I believe in God "all around", not "up there". I spoke to Nini's sister a lot on the day I left and she accepted gladly much of what I was saying despite my talking too much! And I so much wanted to put my hand on Titi's shoulder for healing but either she didn't understand or she was afraid. My fingers were tingling and my hands felt a strange kind of power, focused. This is what Jesus taught to his disciples; to heal. We all have this ability to a lesser or greater extent but it comes from God. I cannot accept the human, personal image of God, sending his only son to earth. It is too literal. I believe that Jesus taught that we are all divine, God in us. Much of the creed of the Christian church comes from St Paul's interpretation of the teaching of Jesus anyway because there is no direct written record of what Jesus said. Not even in the well-documented history of Rome. I was brought up in a Christian family and I accepted the conventional teaching for many years, but with many doubts. I well remember coming back from an evangelical summer camp in my teens and telling my father about my conversion. "I am a Christian," I announced on the way back from the station. He replied that he always assumed I was! As though it was something inherited.
People often ask the question, "How can God allow suffering, illness in the world.. ". The answer in my view is that God does not control what happens here on earth as though it is some giant video game. Nini believes that God has plans for her in the future. My view is that her future is in her hands (taking into account that she has no money, neither has her husband!)
I often ask myself the question, am I seeking to cure Titi for my own glory or simply because I am so sad and I want to help her? (She has to go back regularly for surgery on her throat and she has no voice on account of her vocal chords being damaged). Maybe you think I am crazy to imagine that it is possible... but I believe it is possible. Jesus taught that it is possible.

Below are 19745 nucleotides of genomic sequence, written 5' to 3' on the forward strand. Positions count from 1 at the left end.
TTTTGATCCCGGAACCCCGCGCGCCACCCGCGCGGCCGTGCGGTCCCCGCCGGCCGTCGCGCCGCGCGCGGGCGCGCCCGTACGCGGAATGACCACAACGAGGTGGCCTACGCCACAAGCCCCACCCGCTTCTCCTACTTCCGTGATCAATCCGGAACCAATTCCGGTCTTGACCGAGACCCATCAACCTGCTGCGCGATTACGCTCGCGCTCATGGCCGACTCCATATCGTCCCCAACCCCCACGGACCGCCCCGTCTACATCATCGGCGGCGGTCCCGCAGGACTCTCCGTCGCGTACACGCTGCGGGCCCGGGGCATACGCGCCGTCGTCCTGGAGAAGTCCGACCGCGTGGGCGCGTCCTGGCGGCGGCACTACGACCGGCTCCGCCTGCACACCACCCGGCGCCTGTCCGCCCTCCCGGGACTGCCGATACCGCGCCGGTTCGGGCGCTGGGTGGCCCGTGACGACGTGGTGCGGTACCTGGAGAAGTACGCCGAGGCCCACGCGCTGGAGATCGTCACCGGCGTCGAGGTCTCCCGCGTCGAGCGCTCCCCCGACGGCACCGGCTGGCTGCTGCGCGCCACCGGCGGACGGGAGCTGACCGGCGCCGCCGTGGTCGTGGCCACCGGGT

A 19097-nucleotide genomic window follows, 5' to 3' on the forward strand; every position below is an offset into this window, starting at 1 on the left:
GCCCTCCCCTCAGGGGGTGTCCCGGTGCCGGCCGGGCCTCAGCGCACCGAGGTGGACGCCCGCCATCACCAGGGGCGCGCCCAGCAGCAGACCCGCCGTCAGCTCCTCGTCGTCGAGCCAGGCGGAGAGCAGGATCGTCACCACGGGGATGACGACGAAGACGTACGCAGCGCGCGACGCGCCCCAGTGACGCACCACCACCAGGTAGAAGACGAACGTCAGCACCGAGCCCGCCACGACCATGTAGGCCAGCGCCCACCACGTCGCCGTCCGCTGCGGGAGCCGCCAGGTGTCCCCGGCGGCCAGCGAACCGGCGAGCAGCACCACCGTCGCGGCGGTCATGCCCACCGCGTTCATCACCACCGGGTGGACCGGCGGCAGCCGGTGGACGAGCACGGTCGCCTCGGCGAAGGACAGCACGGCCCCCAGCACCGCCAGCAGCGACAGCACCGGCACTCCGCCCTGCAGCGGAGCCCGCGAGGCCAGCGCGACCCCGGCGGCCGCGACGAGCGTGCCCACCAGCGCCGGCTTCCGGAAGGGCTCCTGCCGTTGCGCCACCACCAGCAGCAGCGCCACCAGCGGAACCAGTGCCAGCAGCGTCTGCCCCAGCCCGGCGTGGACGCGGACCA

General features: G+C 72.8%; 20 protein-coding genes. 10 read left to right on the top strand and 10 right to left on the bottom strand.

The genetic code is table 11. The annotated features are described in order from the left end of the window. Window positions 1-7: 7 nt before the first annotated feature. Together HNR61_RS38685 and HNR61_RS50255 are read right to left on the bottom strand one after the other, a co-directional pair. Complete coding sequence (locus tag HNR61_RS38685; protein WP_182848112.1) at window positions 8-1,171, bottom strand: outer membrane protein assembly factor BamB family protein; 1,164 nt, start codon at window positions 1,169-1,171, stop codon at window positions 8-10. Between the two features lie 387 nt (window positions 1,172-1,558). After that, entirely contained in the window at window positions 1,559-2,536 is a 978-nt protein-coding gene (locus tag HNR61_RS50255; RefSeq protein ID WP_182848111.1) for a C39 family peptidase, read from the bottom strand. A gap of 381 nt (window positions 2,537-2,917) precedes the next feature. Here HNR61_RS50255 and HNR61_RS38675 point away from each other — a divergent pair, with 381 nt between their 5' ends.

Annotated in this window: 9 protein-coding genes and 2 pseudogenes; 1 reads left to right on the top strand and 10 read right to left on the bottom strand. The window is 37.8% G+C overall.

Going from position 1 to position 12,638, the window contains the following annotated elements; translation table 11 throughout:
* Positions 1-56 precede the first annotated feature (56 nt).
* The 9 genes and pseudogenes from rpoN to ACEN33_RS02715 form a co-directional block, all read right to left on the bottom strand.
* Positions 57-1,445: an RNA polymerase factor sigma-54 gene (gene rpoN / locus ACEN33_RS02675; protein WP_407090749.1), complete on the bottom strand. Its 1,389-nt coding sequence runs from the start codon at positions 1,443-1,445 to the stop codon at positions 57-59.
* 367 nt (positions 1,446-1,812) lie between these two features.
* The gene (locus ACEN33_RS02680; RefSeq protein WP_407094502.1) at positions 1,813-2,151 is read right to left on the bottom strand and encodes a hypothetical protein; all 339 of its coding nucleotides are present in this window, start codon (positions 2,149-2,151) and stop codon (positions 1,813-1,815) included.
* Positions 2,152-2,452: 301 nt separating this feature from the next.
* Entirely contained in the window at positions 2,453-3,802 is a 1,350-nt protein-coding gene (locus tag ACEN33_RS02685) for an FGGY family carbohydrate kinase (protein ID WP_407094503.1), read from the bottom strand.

I do not imagine God as some kind of telephone exchange where people make supplications to him to make someone better ("...if it is your will"). And then God gives a thumbs-up or thumbs-down like an emperor at the Games. I believe prayer is peer-to-peer. Person to person. You send your healing thoughts, your prayers, directly to that person. Now, I regret that I cannot put my hand on Stephanie but for sure I imagine doing it from 8000km away (with prayer, it is no distance) in the hope that it will help make her better. That is praying for her. But I do it directly to her. In the secular world it is called, "Absent Healing" and of course, in the religious world, it is called "Prayer". I believe they are one and the same thing. 
I have a mantra which is partly borrowed from a book I read a little while ago.
Before you die, make sure you do something amazing. That is my intention. But it is as though I am hearing someone shouting at me from the other side of a brick wall, I can't hear the words clearly. What are you saying to me? Go and play golf, sit on a sofa, relax, watch TV. No, I don't think so.


Thursday, 1 March 2018

Going Home to Spain! - updated from Pereira Airport

I'm writing this at 11am on 1st March. I am all packed and ready to go. My bike is in its transport bag and my suitcase just about closes. I bought so many clothes here that I have stuffed one or two items in my back-pack and I will check that in with my suitcase and bike.
I have a short flight from Pereira to Bogotá at 5.15pm, then a leisurely wait in the exec lounge at Bogotá Airport for my flight in a B787 Dreamliner to Barcelona, both with Avianca business class. The flight time is about 11 hours depending on how strong is the jet stream, it can make quite a difference. From West to East, it is a tail-wind!

I made up with Nini and I have gained a new friend in Mayerlin who I will miss. The trek on Sunday is embedded in my memory - a wonderful experience but very tough at the time! I have so many other happy memories, most of which I have written about here. 
My Meetup group here was a total failure! I gained over 40 members but did I see any of them? Nooo (with one or two exceptions who I met separately). No one came to the meetups. No matter, it was an experiment, so I stepped down as Organiser. And I have just quit as Organiser of my Meetup group in Girona which is a big step for me, but maybe not such a big deal for the members.